Steve Chapman
When the Supreme Court ventures into the subject of corporate political spending, it has a way of fogging the minds of its critics. Earlier this year, lamenting the infamous 2010 Citizens United decision, Sen. Patrick Leahy, D-Vt., said, "The rights of Vermonters and all Americans to speak to each other and to be heard should not be undercut by corporate spending."

What's foggy about that? Leahy didn't seem to recall that Vermont didn't ban corporate spending in state campaigns, so it wasn't affected. Also lost on him is that despite the free rein given to big business, Vermont is the most liberal state in America, according to Gallup. Critics of corporate interests have no difficulty communicating there.

Likewise, Chicago Ald. Edward Burke has endorsed a constitutional amendment to reverse the ruling. The idea that a Chicago alderman who has never been identified with clean government would offer advice to the nation on preventing corruption is surprising enough. But factor in that Illinois already allowed corporate campaign spending, and it becomes even harder to fathom why he's just now grasping the grim threat it poses.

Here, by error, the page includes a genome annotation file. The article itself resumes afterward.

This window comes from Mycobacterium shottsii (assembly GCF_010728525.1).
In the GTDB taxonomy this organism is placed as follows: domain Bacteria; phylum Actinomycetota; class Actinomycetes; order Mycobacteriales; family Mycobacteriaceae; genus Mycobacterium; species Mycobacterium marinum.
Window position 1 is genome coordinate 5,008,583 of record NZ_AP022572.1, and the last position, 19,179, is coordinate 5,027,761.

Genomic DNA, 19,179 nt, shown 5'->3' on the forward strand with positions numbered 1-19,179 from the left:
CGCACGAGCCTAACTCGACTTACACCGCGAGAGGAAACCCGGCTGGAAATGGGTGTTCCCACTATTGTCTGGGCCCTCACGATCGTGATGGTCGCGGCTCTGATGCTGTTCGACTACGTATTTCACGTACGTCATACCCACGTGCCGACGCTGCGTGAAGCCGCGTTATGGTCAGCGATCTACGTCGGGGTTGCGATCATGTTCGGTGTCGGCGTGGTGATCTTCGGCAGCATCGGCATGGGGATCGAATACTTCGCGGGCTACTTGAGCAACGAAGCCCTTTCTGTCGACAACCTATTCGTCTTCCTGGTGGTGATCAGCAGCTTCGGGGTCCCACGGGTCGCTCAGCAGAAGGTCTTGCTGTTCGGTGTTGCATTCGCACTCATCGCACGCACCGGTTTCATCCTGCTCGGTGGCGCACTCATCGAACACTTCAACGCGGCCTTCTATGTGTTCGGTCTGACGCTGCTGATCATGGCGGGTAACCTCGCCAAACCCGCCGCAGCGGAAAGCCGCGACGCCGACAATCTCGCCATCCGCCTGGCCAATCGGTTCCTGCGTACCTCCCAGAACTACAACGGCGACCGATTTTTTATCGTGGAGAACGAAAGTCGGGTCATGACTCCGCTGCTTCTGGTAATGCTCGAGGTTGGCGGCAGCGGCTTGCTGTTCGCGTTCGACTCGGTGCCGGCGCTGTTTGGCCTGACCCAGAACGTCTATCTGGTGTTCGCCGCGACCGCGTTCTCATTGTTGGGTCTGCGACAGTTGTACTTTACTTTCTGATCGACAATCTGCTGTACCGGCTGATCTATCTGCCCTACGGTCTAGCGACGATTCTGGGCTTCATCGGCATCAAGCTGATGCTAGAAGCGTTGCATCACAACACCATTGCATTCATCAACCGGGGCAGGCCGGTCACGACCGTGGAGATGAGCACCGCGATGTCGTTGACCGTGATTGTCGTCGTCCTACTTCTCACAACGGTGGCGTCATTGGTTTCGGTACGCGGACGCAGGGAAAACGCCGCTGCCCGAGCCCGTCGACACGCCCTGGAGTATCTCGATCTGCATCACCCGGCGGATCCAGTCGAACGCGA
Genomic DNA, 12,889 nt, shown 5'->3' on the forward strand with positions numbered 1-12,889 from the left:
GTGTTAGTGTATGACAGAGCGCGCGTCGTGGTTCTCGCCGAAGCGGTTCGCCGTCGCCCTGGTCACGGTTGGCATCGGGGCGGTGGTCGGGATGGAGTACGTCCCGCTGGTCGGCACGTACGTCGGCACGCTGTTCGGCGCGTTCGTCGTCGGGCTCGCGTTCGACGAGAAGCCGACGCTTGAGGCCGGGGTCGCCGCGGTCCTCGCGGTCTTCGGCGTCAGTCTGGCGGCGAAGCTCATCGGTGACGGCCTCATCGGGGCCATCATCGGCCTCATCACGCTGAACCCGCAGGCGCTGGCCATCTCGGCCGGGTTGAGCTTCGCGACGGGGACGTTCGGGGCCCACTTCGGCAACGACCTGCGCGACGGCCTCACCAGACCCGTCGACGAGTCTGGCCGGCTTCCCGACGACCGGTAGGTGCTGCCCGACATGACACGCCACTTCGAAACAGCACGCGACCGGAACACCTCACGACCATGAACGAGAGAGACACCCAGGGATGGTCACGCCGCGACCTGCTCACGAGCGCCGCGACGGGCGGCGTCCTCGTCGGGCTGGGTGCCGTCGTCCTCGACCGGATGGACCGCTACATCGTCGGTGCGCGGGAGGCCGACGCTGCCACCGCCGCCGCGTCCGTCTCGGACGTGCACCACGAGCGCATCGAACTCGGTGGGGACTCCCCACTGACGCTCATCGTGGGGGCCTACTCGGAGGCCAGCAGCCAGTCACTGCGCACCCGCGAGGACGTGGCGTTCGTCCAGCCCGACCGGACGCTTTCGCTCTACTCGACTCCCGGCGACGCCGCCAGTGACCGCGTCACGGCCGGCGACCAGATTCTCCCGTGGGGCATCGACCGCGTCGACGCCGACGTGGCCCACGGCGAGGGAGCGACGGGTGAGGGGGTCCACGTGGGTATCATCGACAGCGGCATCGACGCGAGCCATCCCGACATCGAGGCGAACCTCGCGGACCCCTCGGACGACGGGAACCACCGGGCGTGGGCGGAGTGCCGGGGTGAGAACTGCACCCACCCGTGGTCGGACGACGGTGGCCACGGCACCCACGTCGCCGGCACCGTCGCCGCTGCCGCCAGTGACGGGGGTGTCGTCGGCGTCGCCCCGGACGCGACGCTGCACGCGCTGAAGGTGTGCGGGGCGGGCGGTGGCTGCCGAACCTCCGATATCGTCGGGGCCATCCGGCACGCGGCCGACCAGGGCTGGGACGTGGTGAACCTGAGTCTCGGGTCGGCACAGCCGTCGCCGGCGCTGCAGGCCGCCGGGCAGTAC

The latest decision came on Monday, when a majority of the justices struck down a Montana Supreme Court decision that more or less insisted their writ does not run in the Land of the Shining Mountains. The Montana court had defiantly upheld a 1912 ban on corporate electioneering because, it said, the state was once the victim of giant companies that used bribes and threats to get their way.

The U.S. Supreme Court overturned that verdict, declining to jettison Citizens United. So the First Amendment protects free speech rights even in Montana and even when they are exercised by individuals joined together in a limited liability organization.

This verdict revived the familiar howls of outrage about vast business entities buying politicians like ripe fruit. "These American oligarchs are trying to control the political system for their own purposes," warned Sen. Dick Durbin, D-Ill. The White House claimed that "independent expenditures by corporations are threatening the health of our democracy."

The critics are oblivious to the most striking fact about the aftermath of the original decision freeing corporations to spend money on elections: Corporations by and large have chosen not to. During the Republican presidential primaries, Super PACs laid out huge sums on ads to promote one candidate or savage another. But Republican campaign finance lawyer Jan Baran recently told The New York Times, "Super PACs have not spent a nickel of Fortune 500 money because they haven't gotten any."


Steve Chapman

Steve Chapman is a columnist and editorial writer for the Chicago Tribune.
 

 
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